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Dr. Tori Hudson, Portland, Oregon, Blog Healthline Blog

In the last 3.5 decades, research has proposed a link between several cancers and lower serum levels of vitamin D. Multiple epidemiologic studies have found inverse associations between serum levels of 25-hydroxyvitamin D [25OH)D] concentration and the risk of many cancers including breast cancer, colorectal cancer and prostate cancer. In one randomized controlled trial, women who were given vitamin D and calcium had a 60% reduced incidence in all non-skin cancers compared to those women in the placebo group.[i]

The purpose of the current study was to be more precise in determining any association between 25(OH)D concentration and the risk of non-skin cancer in women 55 years and older. Two different cohorts were used. The first, N=1,169, was one from a randomized controlled clinical trial in Nebraska with a median level of serum vitamin D of 30 ng/mL. The second was from a prospective cohort study of individuals living in 52 countries although 90% were in either the US or Canada, N=1,135, with an average serum D level of 48 ng/ml. By using this approach, the analysis was able to be done across a broad range of 25(OH)D serum levels.

The incidence of all invasive cancers excluding skin cancer was evaluated over several years with a median of 3.9 years was compared in relationship to 25 (OH)D concentrations. The incidence of cancer was lower at higher concentrations of 25(OH)D levels and women with concentrations of 40 ng/ml or more had a 67% lower risk of cancer than women with levels < 20 ng/ml.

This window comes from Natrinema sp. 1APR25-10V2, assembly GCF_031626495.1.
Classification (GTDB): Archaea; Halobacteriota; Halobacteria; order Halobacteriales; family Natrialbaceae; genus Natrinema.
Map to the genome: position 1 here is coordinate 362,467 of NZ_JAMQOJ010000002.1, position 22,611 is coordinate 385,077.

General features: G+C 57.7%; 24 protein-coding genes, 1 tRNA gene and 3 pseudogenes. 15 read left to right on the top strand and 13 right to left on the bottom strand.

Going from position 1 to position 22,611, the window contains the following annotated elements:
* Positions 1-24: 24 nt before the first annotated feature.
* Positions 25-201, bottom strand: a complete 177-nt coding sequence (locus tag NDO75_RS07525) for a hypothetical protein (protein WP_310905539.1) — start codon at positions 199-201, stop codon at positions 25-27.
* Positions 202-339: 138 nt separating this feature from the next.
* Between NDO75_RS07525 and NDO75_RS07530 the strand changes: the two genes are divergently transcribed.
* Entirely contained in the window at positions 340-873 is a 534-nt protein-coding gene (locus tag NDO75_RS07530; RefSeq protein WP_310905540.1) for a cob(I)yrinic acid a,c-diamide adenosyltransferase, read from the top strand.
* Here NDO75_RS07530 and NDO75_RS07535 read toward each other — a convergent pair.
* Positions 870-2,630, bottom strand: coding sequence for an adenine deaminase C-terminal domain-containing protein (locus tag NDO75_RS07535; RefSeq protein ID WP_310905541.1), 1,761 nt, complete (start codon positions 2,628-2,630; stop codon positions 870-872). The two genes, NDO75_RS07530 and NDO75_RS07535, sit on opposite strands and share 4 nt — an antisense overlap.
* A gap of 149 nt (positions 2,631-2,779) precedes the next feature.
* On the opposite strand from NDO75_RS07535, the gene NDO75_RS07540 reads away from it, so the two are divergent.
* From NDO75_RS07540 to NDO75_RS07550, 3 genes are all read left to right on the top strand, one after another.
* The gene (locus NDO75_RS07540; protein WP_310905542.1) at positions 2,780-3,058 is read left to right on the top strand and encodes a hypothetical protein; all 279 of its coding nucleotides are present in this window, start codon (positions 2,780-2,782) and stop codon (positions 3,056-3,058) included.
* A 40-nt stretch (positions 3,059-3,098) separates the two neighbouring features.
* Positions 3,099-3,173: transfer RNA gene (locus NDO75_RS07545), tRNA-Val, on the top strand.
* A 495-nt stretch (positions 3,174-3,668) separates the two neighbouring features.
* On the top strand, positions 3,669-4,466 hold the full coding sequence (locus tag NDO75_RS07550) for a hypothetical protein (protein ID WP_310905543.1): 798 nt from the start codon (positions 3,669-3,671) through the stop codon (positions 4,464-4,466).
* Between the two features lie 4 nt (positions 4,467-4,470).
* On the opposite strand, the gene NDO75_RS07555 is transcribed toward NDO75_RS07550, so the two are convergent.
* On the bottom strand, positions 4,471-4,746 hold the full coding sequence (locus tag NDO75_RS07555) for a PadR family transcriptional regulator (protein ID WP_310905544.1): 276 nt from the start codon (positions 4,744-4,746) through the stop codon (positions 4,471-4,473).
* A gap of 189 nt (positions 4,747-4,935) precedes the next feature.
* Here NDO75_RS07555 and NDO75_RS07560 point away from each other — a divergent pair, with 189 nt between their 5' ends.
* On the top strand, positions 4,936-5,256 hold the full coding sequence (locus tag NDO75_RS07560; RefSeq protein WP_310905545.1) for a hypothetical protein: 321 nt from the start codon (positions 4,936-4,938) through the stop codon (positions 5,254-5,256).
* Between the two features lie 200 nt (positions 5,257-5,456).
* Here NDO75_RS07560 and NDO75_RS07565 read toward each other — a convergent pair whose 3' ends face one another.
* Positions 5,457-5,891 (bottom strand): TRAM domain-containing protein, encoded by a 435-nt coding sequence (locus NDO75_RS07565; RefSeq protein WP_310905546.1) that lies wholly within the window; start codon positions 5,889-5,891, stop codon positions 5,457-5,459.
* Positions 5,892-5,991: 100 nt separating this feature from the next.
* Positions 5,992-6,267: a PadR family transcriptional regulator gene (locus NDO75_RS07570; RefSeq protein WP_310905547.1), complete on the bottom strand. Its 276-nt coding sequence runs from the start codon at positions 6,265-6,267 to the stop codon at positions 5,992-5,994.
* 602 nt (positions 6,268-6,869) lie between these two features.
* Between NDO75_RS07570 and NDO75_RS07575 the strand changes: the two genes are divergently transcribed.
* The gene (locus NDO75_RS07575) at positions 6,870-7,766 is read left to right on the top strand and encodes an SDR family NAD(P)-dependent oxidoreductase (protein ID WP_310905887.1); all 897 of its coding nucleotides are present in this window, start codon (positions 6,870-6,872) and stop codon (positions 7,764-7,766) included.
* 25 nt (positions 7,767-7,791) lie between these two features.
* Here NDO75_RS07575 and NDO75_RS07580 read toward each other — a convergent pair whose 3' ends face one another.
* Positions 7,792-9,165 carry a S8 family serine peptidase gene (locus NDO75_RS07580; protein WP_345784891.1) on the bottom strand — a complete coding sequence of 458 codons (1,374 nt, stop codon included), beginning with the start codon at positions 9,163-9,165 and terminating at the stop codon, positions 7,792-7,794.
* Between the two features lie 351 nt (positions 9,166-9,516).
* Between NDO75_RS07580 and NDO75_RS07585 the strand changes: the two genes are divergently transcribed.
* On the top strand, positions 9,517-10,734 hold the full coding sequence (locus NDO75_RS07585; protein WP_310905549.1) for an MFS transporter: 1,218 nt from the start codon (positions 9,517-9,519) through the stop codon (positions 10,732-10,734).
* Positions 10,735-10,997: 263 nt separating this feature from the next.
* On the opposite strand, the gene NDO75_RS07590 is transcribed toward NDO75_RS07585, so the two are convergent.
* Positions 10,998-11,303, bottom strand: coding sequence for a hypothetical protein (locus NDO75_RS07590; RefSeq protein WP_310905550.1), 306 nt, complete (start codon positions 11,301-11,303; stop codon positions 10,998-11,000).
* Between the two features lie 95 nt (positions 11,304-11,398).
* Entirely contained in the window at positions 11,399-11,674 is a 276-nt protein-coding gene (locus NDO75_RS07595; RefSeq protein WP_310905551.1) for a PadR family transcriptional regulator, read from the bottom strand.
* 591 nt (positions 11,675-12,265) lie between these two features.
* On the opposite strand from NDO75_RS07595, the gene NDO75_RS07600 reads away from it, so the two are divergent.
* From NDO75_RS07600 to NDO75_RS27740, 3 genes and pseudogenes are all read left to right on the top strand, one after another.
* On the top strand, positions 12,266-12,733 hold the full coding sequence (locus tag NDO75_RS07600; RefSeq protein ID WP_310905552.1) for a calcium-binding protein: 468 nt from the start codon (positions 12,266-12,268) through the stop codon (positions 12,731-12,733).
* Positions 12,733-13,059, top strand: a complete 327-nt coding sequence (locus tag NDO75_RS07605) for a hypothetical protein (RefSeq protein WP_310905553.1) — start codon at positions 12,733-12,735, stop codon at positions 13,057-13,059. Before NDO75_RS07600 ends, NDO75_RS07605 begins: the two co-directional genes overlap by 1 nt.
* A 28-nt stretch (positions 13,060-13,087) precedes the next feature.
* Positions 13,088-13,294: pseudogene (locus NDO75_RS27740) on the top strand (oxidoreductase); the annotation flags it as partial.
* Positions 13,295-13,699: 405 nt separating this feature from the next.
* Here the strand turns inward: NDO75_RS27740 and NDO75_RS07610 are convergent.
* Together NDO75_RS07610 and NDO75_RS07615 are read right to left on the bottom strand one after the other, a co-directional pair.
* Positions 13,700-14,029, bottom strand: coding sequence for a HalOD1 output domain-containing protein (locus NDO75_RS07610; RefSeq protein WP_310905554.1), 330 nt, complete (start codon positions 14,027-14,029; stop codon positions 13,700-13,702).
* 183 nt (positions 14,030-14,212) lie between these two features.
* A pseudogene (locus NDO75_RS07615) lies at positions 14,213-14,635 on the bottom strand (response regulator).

506609568Commentary: The results of this analysis support the importance of serum levels and cancer risk and thus direct us more precisely to a target serum level of vitamin D to optimize cancer prevention. The significant risk reduction comes at levels that are considerably higher than the >20 ng/ml considered adequate for bone health, which is the minimum recommended by the Institute of Medicine. I urge patients and practitioners to pay close attention to the units used by their labs. For example, 12-20 ng/ml = 30-50 nmol/L.


Sharon L. McDonnell, Carole Baggerly, Christine B. French, Leo L. Baggerly, Cedric F. Garland, Edward D. Gorham, Joan M. Lappe, Robert P. Heaney. Serum 25-Hydroxyvitamin D Concentrations ≥40 ng/ml Are Associated with >65% Lower Cancer Risk: Pooled Analysis of Randomized Trial and Prospective Cohort Study. PLOS ONE, 2016; 11 (4): e0152441 DOI: 10.1371/journal.pone.0152441

[i] Lappe J, Travers-Gustafson D, Davies K, et al. Vitamin D and calcium supplementation reduces cancer risk: results of a randomized trial. Am J Clin Nutr 2007; 85(6):1586-1591.

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